Seeking Advice about your Career
Your friends and family are ill-qualified and your employer has a vested interest, so who you turn to when seeking sound advice about your career?
Who can give me impartial advice on Career Development?Maybe your job is getting you down, it’s not exciting you anymore and you’re getting complacent and a mite bored. Who do you turn to for advice about seeking a promotion or a new challenge?
When that question rears its head in surveys more often than not the answer is revealed as our friends and family. Although there is nothing wrong with asking advice of your nearest and dearest – they know your personality and moods better than anymore and can give you that all important push in the right direction – they are not well qualified to give you the expert advice you really need.
Career Advice from an InsiderIf you reach that juncture in your job and career where you’re uncertain about which way to move forward then you need the help of someone that has an inside knowledge of the industry you work in, who is aware of the training and development opportunities available and who knows what hoops you need to jump through in order to achieve promotion.
Naturally your first thought might be someone in your current employment. More than anyone they’re going know the in and outs of your company and what training and promotional opportunities are on offer. However, they might well be knowledgeable but, being on your company’s payroll, are they impartial? Their advice may be more sympathetic to their employer’s interests than yours.
Seeking Career Advice ServicesEven outside of the workplace, impartial advice is surprisingly difficult to come by. If you knock on the door of a recruitment consultant, for instance, then their mind will be focused more on the fat commission they will receive for filling a vacant position than the fulfilment of your career potential.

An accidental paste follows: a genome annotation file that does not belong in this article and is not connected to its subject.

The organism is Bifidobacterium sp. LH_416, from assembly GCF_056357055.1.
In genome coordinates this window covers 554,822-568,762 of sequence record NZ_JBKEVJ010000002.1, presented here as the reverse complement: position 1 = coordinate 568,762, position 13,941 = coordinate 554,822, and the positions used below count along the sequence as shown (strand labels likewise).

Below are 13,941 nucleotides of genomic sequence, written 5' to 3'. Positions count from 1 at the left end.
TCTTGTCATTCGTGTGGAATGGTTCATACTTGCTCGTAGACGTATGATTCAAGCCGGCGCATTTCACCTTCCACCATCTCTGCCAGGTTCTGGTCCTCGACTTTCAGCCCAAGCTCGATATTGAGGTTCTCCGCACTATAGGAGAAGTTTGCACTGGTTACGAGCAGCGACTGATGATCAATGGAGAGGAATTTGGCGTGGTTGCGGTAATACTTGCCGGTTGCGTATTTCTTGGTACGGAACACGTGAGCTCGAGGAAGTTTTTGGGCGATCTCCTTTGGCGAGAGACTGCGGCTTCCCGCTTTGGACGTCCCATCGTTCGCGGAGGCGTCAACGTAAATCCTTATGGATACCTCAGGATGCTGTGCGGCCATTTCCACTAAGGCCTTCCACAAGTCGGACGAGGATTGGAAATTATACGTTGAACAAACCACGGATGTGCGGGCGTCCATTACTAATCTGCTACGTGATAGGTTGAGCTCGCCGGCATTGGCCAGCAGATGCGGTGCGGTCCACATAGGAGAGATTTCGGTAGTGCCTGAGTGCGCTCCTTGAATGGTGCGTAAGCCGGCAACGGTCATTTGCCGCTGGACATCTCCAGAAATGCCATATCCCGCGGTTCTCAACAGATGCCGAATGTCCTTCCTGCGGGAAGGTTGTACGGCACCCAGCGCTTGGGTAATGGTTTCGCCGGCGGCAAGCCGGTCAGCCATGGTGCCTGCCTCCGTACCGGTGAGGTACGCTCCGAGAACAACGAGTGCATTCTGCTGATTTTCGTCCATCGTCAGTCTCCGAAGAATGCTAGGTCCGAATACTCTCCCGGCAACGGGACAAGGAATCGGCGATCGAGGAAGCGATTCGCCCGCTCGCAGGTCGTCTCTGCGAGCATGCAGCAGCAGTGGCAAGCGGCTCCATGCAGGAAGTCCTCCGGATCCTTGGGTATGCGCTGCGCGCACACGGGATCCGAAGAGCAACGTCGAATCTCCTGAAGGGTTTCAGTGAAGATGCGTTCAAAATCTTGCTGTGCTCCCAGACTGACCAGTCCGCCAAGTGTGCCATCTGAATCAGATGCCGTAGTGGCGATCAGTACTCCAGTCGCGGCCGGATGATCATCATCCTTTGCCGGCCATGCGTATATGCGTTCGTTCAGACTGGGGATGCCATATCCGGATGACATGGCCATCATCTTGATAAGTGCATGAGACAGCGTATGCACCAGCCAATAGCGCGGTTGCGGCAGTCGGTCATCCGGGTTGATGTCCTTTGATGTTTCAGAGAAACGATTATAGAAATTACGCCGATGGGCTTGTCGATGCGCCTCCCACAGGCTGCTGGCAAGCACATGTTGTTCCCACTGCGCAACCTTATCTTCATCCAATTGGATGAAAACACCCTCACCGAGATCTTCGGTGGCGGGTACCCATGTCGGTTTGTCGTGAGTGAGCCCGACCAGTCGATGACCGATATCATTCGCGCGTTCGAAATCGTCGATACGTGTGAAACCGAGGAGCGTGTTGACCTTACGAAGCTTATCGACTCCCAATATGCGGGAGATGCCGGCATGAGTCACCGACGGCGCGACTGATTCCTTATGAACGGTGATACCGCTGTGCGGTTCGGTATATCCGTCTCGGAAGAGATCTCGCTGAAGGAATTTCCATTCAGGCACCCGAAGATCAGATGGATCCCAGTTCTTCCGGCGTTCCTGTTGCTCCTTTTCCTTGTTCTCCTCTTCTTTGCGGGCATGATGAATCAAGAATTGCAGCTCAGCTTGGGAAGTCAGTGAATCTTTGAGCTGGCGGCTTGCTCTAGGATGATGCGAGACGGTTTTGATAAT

A browse through your local Yellow Pages may produce the odd Careers Advice service but how do you know the expert advice you receive for a princely consultancy fee is any better than that your pals proffered down the pub?
The government does sponsor special careers guidance services, which may be of help, but these are largely aimed more at the long-term unemployed than the unfulfilled employee seeking new challenges.
Career Development Guidance for GraduatesIf you are a graduate and not too long through the university gates then it is always worth paying a return visit to your place of higher learning. They do always say that you’re a member of your university family for life not just for your three or four years in residence, so why not hold them to that and ask your adoptive parents for some constructive advice.
If your career path has stuck to the path laid out in your undergraduate studies then it is worth contacting your old tutors and lecturers directly for some specialist advice. It should not be seen as a backwards step and you may be pleasantly surprised by the response.
If you’ve graduated within the last three years then many universities are part of a scheme which allows any graduate to receive independent careers advice at any membership institution for free.